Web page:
This Ps. is in many respects similar to Psalms 26, especially in the writer's prayer that he may be distinguished from the wicked, and may escape their fate; and in the confidence which he reaches in the closing verses. In this Ps., however, the peril of death appears more acute (Psalms 28:1), and some have supposed that both Pss. were written in a time of pestilence.
1. The pit] the grave, or Sheol, the state of the dead. Unless his prayer is heard he looks for nothing less than death.
2. Thy holy oracle] RM 'the innermost place of thy sanctuary,' the Holy of Holies, where God's Presence specially dwells. Here, as in Psalms 26, the existence of the Temple seems to be indicated.
3. Draw me not away] to punishment and destruction: cp. Psalms 26:9.
4. Deeds] RV 'work.' Endeavours] RV 'doings.'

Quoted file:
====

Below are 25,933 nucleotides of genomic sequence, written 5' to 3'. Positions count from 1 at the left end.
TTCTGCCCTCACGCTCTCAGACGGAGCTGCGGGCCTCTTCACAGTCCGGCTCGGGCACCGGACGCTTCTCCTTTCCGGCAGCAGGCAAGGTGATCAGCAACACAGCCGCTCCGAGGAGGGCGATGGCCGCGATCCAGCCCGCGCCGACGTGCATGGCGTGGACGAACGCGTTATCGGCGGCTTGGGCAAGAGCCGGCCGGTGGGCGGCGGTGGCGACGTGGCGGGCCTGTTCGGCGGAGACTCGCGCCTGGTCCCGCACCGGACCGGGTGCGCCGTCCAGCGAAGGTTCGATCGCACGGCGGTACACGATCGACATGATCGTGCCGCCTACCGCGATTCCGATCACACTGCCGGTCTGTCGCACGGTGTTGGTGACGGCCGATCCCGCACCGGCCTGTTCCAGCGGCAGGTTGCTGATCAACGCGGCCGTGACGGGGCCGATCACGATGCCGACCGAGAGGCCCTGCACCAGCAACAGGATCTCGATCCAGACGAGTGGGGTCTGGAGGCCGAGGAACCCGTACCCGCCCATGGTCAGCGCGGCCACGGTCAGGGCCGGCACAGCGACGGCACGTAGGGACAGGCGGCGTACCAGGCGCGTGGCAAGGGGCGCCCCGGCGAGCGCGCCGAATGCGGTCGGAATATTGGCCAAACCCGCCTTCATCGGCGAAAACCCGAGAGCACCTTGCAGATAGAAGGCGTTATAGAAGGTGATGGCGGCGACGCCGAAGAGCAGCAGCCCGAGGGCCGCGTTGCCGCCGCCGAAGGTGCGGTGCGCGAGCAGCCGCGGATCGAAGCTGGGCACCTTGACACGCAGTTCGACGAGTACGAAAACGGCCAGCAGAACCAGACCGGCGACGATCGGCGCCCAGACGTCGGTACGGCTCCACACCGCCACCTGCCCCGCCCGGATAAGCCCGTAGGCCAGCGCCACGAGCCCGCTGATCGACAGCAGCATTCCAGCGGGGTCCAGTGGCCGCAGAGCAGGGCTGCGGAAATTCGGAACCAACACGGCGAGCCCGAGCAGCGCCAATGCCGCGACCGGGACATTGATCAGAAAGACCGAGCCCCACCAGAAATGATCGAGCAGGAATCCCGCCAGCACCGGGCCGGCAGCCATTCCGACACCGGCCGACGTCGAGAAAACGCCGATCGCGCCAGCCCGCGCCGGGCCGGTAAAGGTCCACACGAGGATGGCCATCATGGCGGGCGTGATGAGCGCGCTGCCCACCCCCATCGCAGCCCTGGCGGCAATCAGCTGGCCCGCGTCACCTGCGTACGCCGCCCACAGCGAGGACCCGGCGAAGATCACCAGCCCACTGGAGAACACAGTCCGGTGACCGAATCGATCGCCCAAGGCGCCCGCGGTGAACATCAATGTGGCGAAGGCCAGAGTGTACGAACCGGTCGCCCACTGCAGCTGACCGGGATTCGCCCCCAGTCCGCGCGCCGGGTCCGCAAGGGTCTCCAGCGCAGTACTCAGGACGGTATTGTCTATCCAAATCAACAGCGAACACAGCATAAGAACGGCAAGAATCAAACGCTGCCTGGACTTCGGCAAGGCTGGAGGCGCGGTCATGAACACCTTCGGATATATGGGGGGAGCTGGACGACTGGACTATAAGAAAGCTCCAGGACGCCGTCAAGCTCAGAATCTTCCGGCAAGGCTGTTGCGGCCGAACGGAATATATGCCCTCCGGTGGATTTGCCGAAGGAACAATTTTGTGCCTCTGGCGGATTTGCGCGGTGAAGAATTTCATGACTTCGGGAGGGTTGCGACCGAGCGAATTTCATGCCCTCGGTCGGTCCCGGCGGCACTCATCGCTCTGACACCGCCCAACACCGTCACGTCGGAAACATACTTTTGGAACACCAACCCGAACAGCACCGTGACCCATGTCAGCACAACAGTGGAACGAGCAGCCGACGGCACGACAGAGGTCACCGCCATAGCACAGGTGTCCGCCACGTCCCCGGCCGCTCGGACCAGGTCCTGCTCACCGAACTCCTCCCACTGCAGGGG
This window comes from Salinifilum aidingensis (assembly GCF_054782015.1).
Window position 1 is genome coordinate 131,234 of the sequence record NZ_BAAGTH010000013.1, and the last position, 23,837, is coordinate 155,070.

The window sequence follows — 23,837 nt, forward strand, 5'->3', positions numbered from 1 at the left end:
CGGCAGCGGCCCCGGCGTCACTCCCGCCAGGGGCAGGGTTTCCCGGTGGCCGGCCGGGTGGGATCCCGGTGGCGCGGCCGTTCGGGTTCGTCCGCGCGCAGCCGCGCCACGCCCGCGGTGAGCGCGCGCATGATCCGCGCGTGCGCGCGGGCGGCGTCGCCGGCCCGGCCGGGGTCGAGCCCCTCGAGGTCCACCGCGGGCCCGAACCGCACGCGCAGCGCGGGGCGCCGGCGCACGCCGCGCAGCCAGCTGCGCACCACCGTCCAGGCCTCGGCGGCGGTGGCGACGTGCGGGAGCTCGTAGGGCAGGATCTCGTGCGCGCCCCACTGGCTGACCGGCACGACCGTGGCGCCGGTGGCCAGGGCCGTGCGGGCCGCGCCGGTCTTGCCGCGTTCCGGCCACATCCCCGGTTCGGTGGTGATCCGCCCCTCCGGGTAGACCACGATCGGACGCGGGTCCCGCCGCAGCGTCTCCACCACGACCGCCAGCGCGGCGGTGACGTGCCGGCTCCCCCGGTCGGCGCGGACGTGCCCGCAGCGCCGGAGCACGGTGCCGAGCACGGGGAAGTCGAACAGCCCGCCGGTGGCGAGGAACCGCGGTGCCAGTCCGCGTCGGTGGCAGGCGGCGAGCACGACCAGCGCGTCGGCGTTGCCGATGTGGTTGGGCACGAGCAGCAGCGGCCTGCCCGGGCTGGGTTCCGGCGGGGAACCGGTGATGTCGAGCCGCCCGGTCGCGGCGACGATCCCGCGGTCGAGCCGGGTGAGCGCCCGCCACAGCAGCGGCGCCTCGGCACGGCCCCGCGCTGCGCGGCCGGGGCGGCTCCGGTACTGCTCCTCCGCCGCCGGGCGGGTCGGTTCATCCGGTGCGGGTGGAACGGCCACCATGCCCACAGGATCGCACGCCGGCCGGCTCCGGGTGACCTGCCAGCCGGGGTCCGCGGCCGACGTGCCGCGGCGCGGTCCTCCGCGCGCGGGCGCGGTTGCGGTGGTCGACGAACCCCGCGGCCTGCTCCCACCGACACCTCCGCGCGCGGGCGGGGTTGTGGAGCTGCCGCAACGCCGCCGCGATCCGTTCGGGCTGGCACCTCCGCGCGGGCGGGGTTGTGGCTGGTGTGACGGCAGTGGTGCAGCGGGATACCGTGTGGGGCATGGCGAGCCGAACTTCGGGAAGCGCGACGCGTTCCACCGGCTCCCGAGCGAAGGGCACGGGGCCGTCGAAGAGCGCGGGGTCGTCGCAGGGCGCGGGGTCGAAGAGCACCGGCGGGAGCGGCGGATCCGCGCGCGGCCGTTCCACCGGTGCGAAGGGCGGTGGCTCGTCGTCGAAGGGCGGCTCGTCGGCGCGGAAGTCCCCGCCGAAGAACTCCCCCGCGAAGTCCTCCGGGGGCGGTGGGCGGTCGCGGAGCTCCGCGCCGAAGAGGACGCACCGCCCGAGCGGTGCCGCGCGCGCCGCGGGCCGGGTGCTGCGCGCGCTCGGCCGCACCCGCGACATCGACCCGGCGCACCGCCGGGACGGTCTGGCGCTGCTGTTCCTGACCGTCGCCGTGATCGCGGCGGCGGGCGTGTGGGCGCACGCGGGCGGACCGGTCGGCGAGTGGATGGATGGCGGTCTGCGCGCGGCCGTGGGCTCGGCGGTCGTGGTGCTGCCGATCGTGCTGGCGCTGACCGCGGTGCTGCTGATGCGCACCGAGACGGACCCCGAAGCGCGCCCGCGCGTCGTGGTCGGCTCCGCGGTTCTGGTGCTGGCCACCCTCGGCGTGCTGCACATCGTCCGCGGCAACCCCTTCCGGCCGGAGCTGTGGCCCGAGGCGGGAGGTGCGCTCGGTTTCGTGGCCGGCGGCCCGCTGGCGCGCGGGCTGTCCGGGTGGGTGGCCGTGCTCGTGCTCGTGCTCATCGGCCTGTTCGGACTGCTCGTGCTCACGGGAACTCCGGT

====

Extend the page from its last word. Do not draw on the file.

Work] RV' operation.' These changes bring out the intended contrast between this v. and the next.
5. Destroy] RV 'break down,' in direct opposition to build up.
8. Their strength] RM 'a strength unto his people.' The saving strength] RV 'a stronghold of salvation.' His anointed] the king.
9. Feed them] as a shepherd. Lift them up] RV 'bear them up,' a beautiful continuation of the same figure: see Isaiah 40:11.
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Dummelow, John. "Commentary on Psalms 28". "John Dummelow's Commentary on the Bible". https://www.studylight.org/
the Second Week of Lent